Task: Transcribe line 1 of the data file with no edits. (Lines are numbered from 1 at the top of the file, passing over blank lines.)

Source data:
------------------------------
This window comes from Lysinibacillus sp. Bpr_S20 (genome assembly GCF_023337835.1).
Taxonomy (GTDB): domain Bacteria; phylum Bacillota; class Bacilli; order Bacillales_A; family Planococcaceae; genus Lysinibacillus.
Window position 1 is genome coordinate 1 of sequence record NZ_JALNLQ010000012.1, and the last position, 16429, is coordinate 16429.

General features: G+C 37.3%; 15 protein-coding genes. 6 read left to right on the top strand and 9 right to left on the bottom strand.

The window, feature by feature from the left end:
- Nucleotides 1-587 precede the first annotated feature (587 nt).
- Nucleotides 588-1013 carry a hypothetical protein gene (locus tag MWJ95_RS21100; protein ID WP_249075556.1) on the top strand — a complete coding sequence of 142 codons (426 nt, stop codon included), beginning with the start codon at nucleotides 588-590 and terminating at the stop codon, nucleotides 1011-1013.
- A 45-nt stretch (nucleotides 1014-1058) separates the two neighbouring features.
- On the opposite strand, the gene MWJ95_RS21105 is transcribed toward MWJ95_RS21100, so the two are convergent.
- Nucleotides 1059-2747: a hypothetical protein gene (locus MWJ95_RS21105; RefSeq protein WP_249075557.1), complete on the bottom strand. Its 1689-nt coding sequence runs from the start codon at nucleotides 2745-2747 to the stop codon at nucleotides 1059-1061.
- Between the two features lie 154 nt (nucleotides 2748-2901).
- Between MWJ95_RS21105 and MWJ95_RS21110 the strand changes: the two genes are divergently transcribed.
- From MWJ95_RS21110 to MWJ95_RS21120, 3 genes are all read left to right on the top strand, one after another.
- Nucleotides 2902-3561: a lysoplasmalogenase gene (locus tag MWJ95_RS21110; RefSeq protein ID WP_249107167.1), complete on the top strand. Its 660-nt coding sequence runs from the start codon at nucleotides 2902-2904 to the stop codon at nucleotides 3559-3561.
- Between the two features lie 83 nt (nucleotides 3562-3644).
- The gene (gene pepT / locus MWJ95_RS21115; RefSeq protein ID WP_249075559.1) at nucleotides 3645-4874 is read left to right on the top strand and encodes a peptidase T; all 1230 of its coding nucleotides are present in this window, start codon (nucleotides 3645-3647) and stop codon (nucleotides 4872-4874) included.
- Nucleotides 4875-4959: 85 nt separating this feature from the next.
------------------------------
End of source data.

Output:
This window comes from Lysinibacillus sp. Bpr_S20 (genome assembly GCF_023337835.1).